Some four-year colleges partner with community colleges to accept Associate Degree in Nursing (ADN) graduates into an LPN to BSN program, accepting coursework to fulfill lower division requirements. Some colleges also allow students to obtain credit for prior learning by taking National League for Nursing Acceleration Challenge Exams. Associate degrees normally take two years of full-time study to complete and bachelor's degrees generally take four years of full-time study.
Program graduates receive a BSN degree and are eligible to take the National Council Licensing Examination for Registered Nurses (NCLEX-RN) to practice as an RN.
LPN to BSN Bridge Programs
Programs normally require prerequisites such as math, chemistry, microbiology, human anatomy and physiology and core education courses such as information technology, psychology, sociology, English and writing. Advanced coursework can also include genetics, nutrition and statistics as well as nursing courses such as patient care technology, health care policy and nursing leadership and management. Online programs can be a convenient option for working LPNs but students should be aware that clinical practice is generally held on campus or at sites designated by the school. Some programs arrange for clinical practice at sites in the student's community.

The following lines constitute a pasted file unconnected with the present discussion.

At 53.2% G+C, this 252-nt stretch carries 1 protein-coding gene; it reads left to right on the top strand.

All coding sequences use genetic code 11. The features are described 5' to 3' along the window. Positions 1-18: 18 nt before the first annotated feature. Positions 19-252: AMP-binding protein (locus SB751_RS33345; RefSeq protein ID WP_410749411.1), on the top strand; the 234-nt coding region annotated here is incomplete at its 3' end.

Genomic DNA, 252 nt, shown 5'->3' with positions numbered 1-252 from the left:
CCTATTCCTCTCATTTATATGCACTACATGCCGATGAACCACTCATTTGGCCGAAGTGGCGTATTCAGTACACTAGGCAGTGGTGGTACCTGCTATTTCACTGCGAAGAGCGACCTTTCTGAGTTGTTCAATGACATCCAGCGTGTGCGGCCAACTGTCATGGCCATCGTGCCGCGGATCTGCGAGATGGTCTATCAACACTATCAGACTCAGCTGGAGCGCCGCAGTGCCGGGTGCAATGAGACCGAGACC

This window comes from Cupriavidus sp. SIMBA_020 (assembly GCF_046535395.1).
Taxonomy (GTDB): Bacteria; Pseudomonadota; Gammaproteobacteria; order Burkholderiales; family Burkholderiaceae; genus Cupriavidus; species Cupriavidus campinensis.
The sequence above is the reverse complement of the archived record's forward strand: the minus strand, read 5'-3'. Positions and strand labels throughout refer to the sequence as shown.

RN Certification and Licensure
All states and the District of Columbia require RNs to have a license. Currently, 24 states have entered into a Nurse Licensure Compact that allows both LPNs and RNs who hold a nursing license in good standing to practice, either electronically or physically, across state lines in any "compact" state without additional fees, subject to each state's practice laws and discipline. Contact individual state boards of nursing for specific state information.
Professional nursing associations and trade organizations also offer a variety of nursing certifications that demonstrate specialized knowledge and skills and recognize a nurse's experience in the field.
RN Responsibilities and Work Environment